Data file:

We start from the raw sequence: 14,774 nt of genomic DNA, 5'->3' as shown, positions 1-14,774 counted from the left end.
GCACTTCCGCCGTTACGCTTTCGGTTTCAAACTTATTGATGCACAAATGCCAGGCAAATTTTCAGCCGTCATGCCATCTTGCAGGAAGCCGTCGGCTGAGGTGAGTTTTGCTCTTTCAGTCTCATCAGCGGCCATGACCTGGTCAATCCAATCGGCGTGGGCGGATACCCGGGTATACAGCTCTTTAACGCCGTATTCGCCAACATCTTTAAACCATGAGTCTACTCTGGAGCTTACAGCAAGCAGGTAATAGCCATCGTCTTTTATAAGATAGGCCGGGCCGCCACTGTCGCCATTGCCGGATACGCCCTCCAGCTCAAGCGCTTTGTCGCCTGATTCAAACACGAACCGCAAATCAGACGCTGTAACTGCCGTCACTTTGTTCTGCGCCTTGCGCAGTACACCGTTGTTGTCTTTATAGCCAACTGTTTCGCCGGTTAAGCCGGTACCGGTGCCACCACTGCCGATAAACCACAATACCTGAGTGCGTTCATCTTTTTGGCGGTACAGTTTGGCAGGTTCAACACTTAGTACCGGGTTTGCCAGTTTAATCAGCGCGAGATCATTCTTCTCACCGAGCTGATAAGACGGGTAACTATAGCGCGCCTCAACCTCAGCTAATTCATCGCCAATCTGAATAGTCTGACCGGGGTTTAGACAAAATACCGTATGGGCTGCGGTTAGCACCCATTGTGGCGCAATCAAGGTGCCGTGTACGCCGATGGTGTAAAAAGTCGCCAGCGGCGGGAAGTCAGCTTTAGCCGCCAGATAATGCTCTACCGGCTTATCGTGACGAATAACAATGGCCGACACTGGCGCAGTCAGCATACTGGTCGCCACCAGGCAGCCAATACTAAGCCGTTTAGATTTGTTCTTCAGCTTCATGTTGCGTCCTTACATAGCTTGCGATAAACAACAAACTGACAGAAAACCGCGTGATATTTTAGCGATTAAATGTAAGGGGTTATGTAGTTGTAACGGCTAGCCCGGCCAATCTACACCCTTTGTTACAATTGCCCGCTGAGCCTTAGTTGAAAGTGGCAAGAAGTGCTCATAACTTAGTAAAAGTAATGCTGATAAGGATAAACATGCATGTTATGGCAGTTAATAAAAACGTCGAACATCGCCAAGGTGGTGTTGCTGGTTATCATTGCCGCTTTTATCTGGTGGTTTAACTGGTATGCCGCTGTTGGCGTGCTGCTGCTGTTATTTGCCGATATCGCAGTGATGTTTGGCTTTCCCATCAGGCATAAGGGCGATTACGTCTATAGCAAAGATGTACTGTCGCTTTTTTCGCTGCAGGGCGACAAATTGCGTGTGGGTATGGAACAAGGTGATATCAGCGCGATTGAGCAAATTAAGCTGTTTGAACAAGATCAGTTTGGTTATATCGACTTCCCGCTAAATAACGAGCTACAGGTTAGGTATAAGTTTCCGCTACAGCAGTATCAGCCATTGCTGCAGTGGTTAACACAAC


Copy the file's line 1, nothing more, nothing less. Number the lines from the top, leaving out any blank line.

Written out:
We start from the raw sequence: 14,774 nt of genomic DNA, 5'->3' as shown, positions 1-14,774 counted from the left end.